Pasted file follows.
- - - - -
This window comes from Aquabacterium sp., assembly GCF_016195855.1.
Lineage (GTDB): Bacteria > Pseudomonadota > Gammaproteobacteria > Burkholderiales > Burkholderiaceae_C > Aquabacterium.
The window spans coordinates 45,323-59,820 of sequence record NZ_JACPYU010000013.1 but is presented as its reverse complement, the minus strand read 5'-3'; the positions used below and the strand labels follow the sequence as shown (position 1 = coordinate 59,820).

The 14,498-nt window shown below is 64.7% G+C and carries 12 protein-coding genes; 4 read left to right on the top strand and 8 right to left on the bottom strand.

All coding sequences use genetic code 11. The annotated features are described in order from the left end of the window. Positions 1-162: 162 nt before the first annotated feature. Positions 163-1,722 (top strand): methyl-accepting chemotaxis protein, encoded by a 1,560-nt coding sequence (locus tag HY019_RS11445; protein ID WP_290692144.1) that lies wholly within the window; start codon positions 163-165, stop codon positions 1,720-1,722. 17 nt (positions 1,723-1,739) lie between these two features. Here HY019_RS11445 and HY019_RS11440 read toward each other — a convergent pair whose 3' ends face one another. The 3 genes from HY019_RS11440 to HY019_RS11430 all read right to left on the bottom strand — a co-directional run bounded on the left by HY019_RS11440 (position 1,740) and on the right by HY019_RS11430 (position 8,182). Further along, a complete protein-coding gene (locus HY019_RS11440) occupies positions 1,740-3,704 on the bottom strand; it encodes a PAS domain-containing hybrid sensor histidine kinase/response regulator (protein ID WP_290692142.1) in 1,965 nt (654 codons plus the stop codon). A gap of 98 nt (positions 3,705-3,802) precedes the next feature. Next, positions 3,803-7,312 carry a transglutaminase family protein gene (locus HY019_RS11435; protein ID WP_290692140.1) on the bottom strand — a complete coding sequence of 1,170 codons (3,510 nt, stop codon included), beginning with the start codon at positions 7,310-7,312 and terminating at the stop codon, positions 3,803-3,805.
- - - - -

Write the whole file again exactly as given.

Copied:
This window comes from Aquabacterium sp., assembly GCF_016195855.1.
Lineage (GTDB): Bacteria > Pseudomonadota > Gammaproteobacteria > Burkholderiales > Burkholderiaceae_C > Aquabacterium.
The window spans coordinates 45,323-59,820 of sequence record NZ_JACPYU010000013.1 but is presented as its reverse complement, the minus strand read 5'-3'; the positions used below and the strand labels follow the sequence as shown (position 1 = coordinate 59,820).

The 14,498-nt window shown below is 64.7% G+C and carries 12 protein-coding genes; 4 read left to right on the top strand and 8 right to left on the bottom strand.

All coding sequences use genetic code 11. The annotated features are described in order from the left end of the window. Positions 1-162: 162 nt before the first annotated feature. Positions 163-1,722 (top strand): methyl-accepting chemotaxis protein, encoded by a 1,560-nt coding sequence (locus tag HY019_RS11445; protein ID WP_290692144.1) that lies wholly within the window; start codon positions 163-165, stop codon positions 1,720-1,722. 17 nt (positions 1,723-1,739) lie between these two features. Here HY019_RS11445 and HY019_RS11440 read toward each other — a convergent pair whose 3' ends face one another. The 3 genes from HY019_RS11440 to HY019_RS11430 all read right to left on the bottom strand — a co-directional run bounded on the left by HY019_RS11440 (position 1,740) and on the right by HY019_RS11430 (position 8,182). Further along, a complete protein-coding gene (locus HY019_RS11440) occupies positions 1,740-3,704 on the bottom strand; it encodes a PAS domain-containing hybrid sensor histidine kinase/response regulator (protein ID WP_290692142.1) in 1,965 nt (654 codons plus the stop codon). A gap of 98 nt (positions 3,705-3,802) precedes the next feature. Next, positions 3,803-7,312 carry a transglutaminase family protein gene (locus HY019_RS11435; protein ID WP_290692140.1) on the bottom strand — a complete coding sequence of 1,170 codons (3,510 nt, stop codon included), beginning with the start codon at positions 7,310-7,312 and terminating at the stop codon, positions 3,803-3,805.